Rolling Hills Zoo is mourning the loss of one its animal family.
According to the zoo, their male snow leopard Gobi was found dead in his indoor quarters by his keepers during morning rounds on May 4th. There were no indications that anything was wrong prior to his death.
A gross necropsy has been performed. Tests showed that Gobi was negative for SARS and COVID-19. The zoo is now awaiting further results from the histopathology.
Gobi was born on May 25, 2009, at the Woodland Park Zoo in Seattle,, Washington. He moved to Rolling Hills Zoo on April 7, 2011.
Snow leopards are typically solitary animals in the wild, and although he was paired with several females at RHZ, he never produced offspring. In captivity snow leopards have been known to live as long as 22 years, but life in the wild is much harder, so the life expectancy is more likely to be 10 – 12 years.
According to his keepers, Gobi was sassy, headstrong and stubborn, and loved attention and interactions with his keepers. Some of his favorite games were playing chase as the keepersran along the outside of his habitat and stocking his keepers at supper time.
“He loved to play hide and seek,” shared Kira Noda, relief keeper. “We would play where I would ‘hide’ behind the rocks and he would pounce from the other side when he found me. He wouldn’t shift inside for the night until we played both chase and hide and seek.”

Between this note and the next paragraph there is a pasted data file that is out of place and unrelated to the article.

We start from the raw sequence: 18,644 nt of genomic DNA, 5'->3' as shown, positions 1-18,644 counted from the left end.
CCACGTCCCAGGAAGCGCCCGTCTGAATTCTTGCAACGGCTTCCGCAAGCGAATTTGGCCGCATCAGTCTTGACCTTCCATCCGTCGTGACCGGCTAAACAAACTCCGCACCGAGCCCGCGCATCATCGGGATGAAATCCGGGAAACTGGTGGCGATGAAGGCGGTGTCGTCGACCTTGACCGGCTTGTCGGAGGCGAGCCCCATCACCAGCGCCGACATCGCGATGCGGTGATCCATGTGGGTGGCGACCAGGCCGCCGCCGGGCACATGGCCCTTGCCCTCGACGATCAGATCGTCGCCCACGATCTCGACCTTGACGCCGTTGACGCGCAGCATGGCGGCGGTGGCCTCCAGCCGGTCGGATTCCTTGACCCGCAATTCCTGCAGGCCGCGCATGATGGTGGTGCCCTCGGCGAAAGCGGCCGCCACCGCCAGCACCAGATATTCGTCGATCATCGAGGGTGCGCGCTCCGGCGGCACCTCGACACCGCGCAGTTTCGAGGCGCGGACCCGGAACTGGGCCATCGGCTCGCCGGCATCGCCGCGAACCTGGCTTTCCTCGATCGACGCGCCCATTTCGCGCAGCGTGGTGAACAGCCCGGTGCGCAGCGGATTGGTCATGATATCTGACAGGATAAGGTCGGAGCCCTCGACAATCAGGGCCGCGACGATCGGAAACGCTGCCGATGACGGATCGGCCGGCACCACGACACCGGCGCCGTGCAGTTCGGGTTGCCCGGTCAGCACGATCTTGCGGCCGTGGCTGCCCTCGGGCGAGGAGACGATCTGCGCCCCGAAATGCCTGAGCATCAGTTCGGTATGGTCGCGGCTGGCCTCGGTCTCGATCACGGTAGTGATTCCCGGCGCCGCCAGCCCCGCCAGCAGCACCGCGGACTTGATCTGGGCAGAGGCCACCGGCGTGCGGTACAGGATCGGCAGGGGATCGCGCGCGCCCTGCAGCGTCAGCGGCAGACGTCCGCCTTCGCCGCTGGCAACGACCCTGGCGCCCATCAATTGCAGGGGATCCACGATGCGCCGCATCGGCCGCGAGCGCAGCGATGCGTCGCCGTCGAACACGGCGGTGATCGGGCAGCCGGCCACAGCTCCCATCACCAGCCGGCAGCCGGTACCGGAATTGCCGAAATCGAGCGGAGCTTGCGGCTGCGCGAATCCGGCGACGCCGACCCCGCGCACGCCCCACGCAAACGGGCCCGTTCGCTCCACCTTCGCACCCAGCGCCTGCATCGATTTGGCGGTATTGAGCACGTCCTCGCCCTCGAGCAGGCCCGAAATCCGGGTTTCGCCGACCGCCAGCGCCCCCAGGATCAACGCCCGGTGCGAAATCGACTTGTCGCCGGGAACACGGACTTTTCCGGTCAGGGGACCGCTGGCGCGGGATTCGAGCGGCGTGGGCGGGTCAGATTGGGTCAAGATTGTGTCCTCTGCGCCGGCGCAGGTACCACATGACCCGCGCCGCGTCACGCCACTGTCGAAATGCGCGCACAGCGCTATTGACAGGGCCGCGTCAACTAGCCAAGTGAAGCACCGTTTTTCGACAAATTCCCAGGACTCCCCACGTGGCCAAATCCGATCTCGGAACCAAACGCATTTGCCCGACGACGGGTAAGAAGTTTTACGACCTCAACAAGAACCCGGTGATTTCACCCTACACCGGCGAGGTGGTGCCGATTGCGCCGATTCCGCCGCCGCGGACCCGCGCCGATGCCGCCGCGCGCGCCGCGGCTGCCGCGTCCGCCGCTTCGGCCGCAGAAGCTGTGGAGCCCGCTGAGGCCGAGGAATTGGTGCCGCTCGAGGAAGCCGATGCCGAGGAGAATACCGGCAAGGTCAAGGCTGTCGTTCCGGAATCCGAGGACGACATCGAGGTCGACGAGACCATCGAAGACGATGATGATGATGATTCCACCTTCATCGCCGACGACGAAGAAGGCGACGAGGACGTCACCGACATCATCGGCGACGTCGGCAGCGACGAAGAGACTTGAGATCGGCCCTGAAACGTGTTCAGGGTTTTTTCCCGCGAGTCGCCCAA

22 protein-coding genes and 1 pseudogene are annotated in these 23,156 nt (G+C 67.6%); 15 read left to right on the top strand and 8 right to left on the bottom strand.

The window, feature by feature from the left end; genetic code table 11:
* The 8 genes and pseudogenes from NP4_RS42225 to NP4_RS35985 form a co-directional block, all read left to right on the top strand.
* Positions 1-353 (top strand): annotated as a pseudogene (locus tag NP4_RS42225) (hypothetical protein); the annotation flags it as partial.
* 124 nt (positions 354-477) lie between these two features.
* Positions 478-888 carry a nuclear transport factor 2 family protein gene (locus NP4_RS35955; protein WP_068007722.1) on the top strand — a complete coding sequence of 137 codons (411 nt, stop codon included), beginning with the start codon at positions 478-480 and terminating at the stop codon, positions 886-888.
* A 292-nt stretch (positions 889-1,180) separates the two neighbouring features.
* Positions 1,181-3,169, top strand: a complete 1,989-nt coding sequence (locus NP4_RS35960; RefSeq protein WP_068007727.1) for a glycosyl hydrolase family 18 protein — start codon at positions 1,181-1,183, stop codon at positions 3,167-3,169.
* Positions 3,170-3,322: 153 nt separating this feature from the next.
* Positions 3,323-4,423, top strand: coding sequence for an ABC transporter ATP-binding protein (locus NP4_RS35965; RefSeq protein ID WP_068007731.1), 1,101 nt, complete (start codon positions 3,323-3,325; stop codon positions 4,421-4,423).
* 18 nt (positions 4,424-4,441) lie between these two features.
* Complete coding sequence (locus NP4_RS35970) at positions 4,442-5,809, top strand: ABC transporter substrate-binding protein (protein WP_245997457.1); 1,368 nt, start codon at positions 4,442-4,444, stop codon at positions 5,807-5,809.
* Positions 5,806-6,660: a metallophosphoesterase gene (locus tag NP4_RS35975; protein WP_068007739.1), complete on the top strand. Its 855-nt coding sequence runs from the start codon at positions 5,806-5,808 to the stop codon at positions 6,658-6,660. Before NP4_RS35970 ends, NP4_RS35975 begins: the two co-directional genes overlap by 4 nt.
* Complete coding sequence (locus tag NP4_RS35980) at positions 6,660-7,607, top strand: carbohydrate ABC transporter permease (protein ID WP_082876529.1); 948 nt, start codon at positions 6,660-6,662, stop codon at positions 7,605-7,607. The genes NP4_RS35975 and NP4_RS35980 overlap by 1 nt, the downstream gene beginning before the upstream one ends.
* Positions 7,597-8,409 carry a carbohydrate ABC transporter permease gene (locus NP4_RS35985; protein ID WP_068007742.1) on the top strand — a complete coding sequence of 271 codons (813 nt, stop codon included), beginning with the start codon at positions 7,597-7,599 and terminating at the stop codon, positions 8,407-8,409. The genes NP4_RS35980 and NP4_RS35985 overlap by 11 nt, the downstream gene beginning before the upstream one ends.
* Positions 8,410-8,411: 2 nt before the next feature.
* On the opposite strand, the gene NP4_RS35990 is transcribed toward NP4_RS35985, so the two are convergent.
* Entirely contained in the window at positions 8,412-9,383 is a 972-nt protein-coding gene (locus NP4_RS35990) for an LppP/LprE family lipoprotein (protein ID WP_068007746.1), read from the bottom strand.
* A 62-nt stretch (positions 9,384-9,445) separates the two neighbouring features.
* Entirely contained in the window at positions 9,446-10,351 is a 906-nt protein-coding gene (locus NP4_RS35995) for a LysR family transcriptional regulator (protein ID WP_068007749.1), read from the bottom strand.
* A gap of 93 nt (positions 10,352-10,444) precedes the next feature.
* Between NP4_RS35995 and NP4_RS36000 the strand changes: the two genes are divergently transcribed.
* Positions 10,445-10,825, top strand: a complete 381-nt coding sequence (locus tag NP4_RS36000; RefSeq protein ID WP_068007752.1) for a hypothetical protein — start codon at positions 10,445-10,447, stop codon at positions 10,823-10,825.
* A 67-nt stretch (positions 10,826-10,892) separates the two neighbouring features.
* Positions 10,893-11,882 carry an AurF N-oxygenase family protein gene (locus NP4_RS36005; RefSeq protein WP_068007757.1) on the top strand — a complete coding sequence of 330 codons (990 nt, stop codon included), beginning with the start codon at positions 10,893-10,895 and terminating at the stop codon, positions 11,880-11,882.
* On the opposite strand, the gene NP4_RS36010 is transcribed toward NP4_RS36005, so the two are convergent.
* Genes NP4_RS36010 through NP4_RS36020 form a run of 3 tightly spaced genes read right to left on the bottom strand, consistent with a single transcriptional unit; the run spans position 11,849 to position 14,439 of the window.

“He could brighten any day with his chuffs, tail twitches and spunky personality, and always had to add his two cents to a conversation,” shared his keeper, Siarra Abker. “Sometimes he would act like he was not paying attention to us, but his tail would always give him away because whenever we talked to him his tail would twitch, so we knew he was listening even if it didn’t seem like it.”
Gobi was trained to present different body parts which allowed the keepers to do physical exams on a regular basis. He was also trained to present his tail to his keepers so it could eventually be used for injections should the need arise. With the trainings, his favorite treat was chicken, and he also loved the sensory enrichment of rhino hay and nutmeg.
As one of the zoo’s featured artists, Gobi loved to paint. One of the keepers’ favorite memories was when they were paintingwith Gobi and he flicked paint at one of the keepers because she used too much paint and he was offended. It was his way of showing her who was in charge, and it wasn’t the keepers.
According to the Snow Leopard Trust, while exact numbers are unknown, there may be as few as 3,920 snow leopards left in the wild and probably no more than 6,390. Known throughout the world for their beautiful coats, this elusive cat faces numerous threats including poaching for snow leopard parts. Between 2008 and 2016, one snow leopard was reportedly killed and traded every day, 220 – 450 cats per year, and the true extent of the problem is thought to be even bigger. Other threats include habitat loss, mining and climate change.